Quick to hop on the trend of auto manufacturers turning into mobility companies, GM has launched Maven, a new car-sharing service that lets you book and drive a vehicle on-demand and pay only for the hours you use it.
To start, the company will make a range of cars available in 21 locations in Ann Arbor, Michigan from today. Rates start at $6 an hour inclusive of fuel and insurance for a small car like a Chevrolet Volt or Spark, and go up to $12 per hour for a Chevrolet Tahoe pick-up truck.
So. Much. Tech.
Some of the biggest names in tech are coming to TNW Conference in Amsterdam this May.
The service is supported by an app that lets users book cars, unlock them and even turn on heating or cooling systems remotely. Each vehicle’s in-dash infotainment system supports Android Auto, Apple’s CarPlay and SiriusXM so you can stream music and answer calls from your own phone.
Julia Steyn, GM vice president, Urban Mobility programs, said:
With more than 25 million customers around the world projected to use some form of shared mobility by 2020, Maven is a key element of our strategy to changing ownership models in the automotive industry.
Maven is the result of a number of steps the company has taken to transition from simply manufacturing and selling cars to offering mobility services to customers.
Last year, the company invested $500 million in Uber rival Lyft with an aim to develop an on-demand fleet of self-driving cars. In October 2015, GM launched Let’s Drive NYC, a program to allow residents of a posh apartment building in New York access to vehicles for hire at an hourly rate.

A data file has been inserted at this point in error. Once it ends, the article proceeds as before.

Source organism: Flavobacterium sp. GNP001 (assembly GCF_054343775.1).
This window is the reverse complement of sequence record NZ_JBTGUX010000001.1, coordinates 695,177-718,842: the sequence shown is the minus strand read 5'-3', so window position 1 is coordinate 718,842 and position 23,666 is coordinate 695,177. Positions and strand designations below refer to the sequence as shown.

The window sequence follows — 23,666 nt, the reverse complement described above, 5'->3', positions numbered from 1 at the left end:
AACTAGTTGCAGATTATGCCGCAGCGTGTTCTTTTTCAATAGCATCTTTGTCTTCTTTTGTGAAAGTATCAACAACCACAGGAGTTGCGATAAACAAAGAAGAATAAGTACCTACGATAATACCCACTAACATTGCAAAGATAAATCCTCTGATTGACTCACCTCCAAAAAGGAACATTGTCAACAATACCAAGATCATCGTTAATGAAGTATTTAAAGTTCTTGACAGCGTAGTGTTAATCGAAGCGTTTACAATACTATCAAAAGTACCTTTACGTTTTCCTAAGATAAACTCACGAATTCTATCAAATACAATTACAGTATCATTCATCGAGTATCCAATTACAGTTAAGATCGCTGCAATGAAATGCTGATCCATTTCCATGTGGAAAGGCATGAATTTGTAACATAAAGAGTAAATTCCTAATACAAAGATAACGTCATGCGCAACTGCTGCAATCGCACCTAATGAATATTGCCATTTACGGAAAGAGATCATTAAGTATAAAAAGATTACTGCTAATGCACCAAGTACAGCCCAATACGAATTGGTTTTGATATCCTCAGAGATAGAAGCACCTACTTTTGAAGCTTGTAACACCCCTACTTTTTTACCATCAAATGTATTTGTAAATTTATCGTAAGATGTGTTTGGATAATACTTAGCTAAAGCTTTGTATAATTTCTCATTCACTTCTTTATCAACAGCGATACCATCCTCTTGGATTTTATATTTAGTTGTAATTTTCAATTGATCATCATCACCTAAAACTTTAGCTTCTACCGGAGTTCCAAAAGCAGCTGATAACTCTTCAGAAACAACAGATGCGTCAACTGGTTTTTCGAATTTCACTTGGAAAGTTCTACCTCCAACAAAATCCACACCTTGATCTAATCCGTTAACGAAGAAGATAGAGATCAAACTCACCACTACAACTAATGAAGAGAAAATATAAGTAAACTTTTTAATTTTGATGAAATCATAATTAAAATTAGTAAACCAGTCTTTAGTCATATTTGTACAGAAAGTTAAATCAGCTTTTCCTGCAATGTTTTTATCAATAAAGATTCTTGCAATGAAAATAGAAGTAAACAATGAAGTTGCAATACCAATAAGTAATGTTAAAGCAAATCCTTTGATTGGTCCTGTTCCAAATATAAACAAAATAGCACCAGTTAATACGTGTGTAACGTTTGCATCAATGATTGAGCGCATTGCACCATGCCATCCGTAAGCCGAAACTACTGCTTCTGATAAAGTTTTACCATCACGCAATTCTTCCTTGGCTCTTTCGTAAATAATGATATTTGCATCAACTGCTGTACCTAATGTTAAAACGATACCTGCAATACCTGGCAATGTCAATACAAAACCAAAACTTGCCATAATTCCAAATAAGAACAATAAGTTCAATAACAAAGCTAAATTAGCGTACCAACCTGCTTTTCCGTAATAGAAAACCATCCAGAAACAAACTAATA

Earlier this week, the auto giant acquired ride-hail service Sidecar, which shut shop last December. The company culled employees from its latest purchase as well as from Google and ZipCar to form a 40-member team to run Maven.
The launch of GM’s new service is another sign of the rapid rise of car- and ride-sharing across the globe. Ford announced a program last year for customers to rent out their cars to other drivers and offset monthly ownership costs; it’s also set to launch a new service for ‘self-organized groups’ of three to six drivers to share a vehicle starting in Austin, Texas next month.
GM also plans to bring its residential car-sharing service to Chicago, and expand its Let’s Drive NYC program in the near future to serve a total of 5,000 drivers under the Maven banner.
➤ GM Launches Personal Mobility Brand: Maven [GM Corporate Newsroom]